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In 2003, the world’s first ice cream with alcohol was launched on the Dutch market. The alcoholic version of Freaky Ice contains 4,8 % alcohol and is available in the flavours: Red Vodka Energy, Cocktail, Tequila & Lime and Energy (which glows under black light). The alcoholic ice started in the Dutch party scene. There arised a large controversy around the frozen product due to similarities to child oriented ice pops. Parents were afraid children and young people might get their hands on the alcoholic versions.

Regulations of alcohol-flavoured food 

In most countries, selling ice-cream with alcohol is only allowed in places with a license to serve alcohol. Ice-cream venues in the Netherlands are allowed (like supermarkets) to sell icecream with an alcohol content below 14.5%. These venues, however, are not allowed to serve alcohol. The alcoholic ice-creams may not be consumed within the venues (Kok, 2005). Alcoholic ice-creams itself have been banned in some countries. However, in other countries it is still possible to market these products. Examples of the websites of Chiller Ice and Freaky Ice show that these producers do not comply with the self-regulation codes on alcohol marketing. Alcohol flavoured food with a limited percentage of alcohol is more difficult to regulate. Although made with “original liquor”, the bonbons in the Dutch supermarkets with Malibu (3,5% alcohol) and Jack Daniel’s (5,5% alcohol) are identified by the Dutch Food and Consumer Product Safety Authority (VWA) as chocolate and not as an alcoholic product (personal communication with Mr. Kustner, VWA, June 2008). Consequently, the products fall under the Consumer Products Law (Warenwet). An age restriction is not applicable to these products since it is categorized as food and not as an alcoholic product. In some cases we see that the producers or retailers choose not to sell to minors. The alcohol flavoured popcorn in the UK, discussed in this paper, is an example of this voluntary restriction. In other cases, minors are often free to buy these alcohol flavoured products with no or a limited amount of alcohol. Restricting the marketing of these alcohol flavoured products with a limited volume of alcohol is only possible if the package contains a reference to an existing alcohol brand. To our knowledge, however, there is not yet any literature available on complaints of marketing practices of alcoholic marketing on alcohol-flavoured food.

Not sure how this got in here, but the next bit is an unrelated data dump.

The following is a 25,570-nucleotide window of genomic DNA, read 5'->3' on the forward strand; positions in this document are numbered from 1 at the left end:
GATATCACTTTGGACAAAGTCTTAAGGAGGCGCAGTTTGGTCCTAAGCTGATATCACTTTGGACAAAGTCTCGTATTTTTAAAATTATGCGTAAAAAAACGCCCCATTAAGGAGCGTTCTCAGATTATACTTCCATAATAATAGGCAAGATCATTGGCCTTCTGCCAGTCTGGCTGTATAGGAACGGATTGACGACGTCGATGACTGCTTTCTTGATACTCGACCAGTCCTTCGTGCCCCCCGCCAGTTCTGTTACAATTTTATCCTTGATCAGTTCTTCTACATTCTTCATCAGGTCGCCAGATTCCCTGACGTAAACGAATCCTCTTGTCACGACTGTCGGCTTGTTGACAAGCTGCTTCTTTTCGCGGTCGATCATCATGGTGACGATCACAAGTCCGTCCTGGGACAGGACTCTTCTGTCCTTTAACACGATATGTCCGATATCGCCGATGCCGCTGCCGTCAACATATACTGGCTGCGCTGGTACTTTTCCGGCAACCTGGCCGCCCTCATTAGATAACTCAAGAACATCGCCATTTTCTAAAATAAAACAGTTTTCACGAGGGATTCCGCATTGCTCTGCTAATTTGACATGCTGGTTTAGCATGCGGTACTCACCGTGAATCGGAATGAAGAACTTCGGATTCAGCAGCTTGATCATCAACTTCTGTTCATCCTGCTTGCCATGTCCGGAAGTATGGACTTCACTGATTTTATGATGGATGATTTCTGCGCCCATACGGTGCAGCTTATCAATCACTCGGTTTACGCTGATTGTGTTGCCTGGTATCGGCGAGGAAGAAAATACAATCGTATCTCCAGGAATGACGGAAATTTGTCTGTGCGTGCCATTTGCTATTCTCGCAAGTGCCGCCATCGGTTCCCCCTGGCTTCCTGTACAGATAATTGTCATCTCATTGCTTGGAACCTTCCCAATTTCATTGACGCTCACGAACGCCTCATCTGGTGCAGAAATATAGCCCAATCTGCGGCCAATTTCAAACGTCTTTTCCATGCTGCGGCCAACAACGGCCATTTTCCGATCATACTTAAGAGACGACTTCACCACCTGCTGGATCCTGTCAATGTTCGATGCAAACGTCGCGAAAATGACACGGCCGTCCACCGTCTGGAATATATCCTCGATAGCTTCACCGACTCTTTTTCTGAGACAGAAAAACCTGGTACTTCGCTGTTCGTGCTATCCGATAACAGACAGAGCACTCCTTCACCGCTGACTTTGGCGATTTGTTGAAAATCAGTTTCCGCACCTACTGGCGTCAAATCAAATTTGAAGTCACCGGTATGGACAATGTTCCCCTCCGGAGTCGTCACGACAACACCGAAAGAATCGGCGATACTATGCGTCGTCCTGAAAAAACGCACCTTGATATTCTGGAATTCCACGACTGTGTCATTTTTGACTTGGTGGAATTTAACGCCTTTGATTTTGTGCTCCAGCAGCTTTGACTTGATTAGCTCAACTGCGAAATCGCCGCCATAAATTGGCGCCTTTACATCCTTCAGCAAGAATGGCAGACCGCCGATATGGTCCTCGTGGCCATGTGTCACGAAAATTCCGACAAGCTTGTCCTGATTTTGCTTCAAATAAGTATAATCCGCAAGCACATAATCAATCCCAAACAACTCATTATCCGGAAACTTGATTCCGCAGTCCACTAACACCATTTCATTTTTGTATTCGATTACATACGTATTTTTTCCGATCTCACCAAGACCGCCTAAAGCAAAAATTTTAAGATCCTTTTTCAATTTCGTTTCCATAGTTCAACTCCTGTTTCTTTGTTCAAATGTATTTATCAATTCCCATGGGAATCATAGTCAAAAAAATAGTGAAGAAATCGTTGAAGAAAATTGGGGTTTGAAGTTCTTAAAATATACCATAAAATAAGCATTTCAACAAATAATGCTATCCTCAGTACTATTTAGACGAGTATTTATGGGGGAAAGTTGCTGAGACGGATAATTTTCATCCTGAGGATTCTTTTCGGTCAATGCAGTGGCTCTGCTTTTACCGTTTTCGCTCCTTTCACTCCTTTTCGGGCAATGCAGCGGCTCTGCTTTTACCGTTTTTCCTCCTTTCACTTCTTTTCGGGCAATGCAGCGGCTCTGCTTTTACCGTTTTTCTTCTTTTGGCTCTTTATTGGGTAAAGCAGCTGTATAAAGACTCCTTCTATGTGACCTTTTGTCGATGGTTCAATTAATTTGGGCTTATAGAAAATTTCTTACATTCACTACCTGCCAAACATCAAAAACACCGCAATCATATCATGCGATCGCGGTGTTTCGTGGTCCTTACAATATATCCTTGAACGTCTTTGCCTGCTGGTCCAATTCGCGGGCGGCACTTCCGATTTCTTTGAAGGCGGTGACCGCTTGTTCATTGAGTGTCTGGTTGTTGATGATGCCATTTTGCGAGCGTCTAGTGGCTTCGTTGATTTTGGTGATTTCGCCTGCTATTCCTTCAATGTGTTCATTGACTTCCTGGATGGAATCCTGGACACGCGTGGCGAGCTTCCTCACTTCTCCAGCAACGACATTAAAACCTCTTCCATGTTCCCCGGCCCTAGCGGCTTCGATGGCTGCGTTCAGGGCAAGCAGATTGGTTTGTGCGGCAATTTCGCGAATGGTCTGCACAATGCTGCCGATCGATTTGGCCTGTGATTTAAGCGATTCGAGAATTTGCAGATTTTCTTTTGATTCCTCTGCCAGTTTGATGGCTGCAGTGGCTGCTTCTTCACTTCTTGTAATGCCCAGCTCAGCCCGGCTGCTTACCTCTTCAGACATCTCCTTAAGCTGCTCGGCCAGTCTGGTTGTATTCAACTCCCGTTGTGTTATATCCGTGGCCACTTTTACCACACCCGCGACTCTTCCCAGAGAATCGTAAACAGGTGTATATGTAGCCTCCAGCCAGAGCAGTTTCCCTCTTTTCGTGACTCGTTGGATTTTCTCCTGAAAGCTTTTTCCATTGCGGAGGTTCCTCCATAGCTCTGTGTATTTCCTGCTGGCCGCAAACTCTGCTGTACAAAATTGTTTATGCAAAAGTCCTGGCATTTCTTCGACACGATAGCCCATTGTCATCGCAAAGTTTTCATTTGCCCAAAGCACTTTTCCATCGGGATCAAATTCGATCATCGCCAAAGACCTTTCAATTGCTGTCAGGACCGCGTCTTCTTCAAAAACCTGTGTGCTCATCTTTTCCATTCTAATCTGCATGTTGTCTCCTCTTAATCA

In a mature market increasing alcohol flavoured food offers an opportunity to create innovative products which can appeal to new markets. Moreover, alcohol flavoured food which are produced by the alcohol industry can possibly be a way to circumvent existing restrictions on the availability of alcohol and alcohol marketing regulation. It is expected that the market share of alcohol flavoured products will increase in the future. Young children can get familiarized by the alcohol brand by eating sweets of the brand on a very young age. In this way, the alcohol industry can build a bond of loyalty between very young consumers and the brand. Some governments have banned alcohol flavoured food that contains (large) quantities of alcohol. This is far more difficult for products which contain the flavour of alcoholic products but not the alcohol itself. The current alcohol marketing regulations do not cover alcohol-flavoured food particularly. It is not clear to which extend these “unusual” products fall under the existing self-regulation codes and legislation. At this moment, young people can still get exposed to alcohol marketing by eating candy and bakery products.